A Washington Post analysis shows that the court-drawn map is indeed considerably more compact than the Republican-drawn version, eliminating more than 1,100 miles of borders drawn by Republicans to give themselves a partisan advantage.
Redistricting experts have a lot of ways to objectively measure compactness, using geometric qualities like district area, perimeter and so on. But the best way to understand compactness is visually. The three districts below, for instance, are geometrically compact.
The following three districts, on the other hand, are not.
Many states require districts to be as compact as possible because it's one way of ensuring that all the voters in that district have at least one thing in common: geographic proximity. “A district in which people generally live near each other is usually more compact than one in which they do not,” explained redistricting expert Justin Levitt of Loyola Law School.
District borders necessarily divide populations, so districts that are more compact put fewer divisions between and within communities. We can look at Pennsylvania as an example. Here, for instance, are the state's interior district borders under the 2011 Republican-drawn map. (I've eliminated the external state borders, because those are a constant in every district map.)
Now let's look at the interior borders under the court-drawn map.
It's obvious that these districts are more compact, less sprawling and less squiggly than the ones drawn by Republicans in 2011. And a visual inspection suggests that, compared with the Republican-drawn map, there are fewer internal borders overall. If, for instance, you were to unravel each district's boundaries and place them all end to end, it looks as though the total length of the boundaries would be shorter for the court-drawn map.
Fortunately, we don't have to just eyeball this. For each of the above maps, I've calculated the total length of the interior district borders as follows: First, I added up the perimeters of all 18 districts in each map. Then I subtracted the total perimeter of the state of Pennsylvania, to eliminate that constant quantity that never changes among maps.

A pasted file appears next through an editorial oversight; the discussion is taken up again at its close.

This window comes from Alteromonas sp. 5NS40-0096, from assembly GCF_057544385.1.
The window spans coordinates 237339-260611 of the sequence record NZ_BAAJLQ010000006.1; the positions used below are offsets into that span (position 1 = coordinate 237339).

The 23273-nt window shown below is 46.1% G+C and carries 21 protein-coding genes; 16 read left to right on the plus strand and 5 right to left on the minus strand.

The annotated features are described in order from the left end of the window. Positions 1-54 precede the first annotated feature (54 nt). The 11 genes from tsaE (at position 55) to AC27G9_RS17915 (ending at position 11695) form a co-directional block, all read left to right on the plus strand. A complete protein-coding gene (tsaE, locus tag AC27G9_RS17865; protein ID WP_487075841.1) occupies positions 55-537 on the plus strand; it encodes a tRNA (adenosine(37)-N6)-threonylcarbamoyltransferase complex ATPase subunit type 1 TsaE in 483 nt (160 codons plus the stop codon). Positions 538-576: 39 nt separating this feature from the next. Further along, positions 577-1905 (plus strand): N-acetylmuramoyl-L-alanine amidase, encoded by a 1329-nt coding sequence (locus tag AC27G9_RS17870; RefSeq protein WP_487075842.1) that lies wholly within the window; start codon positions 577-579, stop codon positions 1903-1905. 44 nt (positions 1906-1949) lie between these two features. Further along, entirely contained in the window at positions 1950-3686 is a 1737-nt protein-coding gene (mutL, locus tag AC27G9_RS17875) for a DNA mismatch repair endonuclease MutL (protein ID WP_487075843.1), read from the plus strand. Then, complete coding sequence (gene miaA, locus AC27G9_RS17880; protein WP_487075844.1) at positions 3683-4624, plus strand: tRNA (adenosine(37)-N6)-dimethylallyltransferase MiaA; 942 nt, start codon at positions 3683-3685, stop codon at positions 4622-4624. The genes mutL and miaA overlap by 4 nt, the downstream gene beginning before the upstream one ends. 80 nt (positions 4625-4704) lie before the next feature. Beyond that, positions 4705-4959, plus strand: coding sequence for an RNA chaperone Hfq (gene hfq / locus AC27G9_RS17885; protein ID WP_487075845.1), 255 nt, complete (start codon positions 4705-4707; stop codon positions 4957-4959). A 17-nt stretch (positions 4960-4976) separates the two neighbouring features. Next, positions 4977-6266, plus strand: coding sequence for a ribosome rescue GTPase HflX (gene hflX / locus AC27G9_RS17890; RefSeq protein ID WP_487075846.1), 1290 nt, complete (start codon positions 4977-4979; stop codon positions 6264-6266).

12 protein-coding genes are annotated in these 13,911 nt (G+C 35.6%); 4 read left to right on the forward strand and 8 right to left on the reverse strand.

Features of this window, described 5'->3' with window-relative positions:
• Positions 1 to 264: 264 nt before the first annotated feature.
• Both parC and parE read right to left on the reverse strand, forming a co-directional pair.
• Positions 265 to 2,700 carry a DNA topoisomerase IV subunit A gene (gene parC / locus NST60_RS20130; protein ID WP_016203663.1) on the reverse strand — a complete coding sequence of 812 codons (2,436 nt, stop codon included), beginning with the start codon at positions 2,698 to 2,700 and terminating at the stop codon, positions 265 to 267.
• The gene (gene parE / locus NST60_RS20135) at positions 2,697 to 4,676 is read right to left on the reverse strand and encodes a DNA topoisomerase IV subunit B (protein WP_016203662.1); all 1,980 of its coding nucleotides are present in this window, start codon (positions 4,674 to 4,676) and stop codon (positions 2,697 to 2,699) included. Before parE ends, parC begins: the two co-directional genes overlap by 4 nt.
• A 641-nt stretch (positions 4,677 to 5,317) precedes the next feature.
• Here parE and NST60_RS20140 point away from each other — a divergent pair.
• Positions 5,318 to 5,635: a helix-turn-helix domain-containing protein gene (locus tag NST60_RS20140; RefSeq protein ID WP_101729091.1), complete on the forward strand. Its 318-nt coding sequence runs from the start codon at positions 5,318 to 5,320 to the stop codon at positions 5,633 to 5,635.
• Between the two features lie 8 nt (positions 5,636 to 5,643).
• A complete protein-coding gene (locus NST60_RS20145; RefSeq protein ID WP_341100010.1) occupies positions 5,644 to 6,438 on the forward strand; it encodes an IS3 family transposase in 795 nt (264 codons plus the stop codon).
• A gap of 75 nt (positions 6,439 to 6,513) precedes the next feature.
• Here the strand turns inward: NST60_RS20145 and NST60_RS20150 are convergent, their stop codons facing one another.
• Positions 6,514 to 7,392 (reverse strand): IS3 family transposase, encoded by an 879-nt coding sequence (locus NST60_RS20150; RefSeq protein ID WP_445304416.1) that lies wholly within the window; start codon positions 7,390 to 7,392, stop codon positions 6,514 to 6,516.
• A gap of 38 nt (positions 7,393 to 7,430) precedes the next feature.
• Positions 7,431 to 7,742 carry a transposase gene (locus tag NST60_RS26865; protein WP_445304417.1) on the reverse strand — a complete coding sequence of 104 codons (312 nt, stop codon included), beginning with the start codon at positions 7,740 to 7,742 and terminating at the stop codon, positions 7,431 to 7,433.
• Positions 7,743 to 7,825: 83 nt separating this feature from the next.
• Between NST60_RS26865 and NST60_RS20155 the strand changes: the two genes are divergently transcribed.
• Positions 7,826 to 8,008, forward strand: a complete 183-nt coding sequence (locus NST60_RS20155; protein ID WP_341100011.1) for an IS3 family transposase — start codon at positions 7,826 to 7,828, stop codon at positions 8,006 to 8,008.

Finally, for each map I divided the remaining sum by two: Each interior border is a boundary between two adjacent districts, so simply adding up the perimeters would double-count the length of the interior borders.
That calculation shows that in 2011, Republicans drew roughly 3,047 miles of interior district boundaries to divvy up the state into 18 districts. The 2018 court-drawn map, on the other hand, accomplished the same feat with 1,908 miles of boundary — a reduction of 37 percent, or 1,139 miles.
That works out to roughly the driving distance between Philadelphia and Miami. Or, to use a Pennsylvania-centric measure, it's like driving from Philadelphia to Pittsburgh 3½ times. Or like driving from Scranton to Wilkes-Barre and back, 26 times.
From a redistricting standpoint, the Pennsylvania Supreme Court removed 1,139 miles of unnecessary divisions between and within communities of Pennsylvania voters, divisions that Republican lawmakers put in place primarily to give themselves a political advantage over their Democratic opponents.
Compactness isn't the only measure of a district's fairness. After all, in response to the state Supreme Court's challenge, Pennsylvania Republican leaders submitted a revised map that was much more compact than their 2011 effort but which showed just as much partisan skew toward the GOP.
The new, court-drawn map is not only more compact than either Republican offering — but it also splits up fewer counties and municipal areas, it and more closely reflects the total partisan divide of the state.
The state's Republican leaders, for their part, have vowed to challenge the new state court-drawn map in federal court.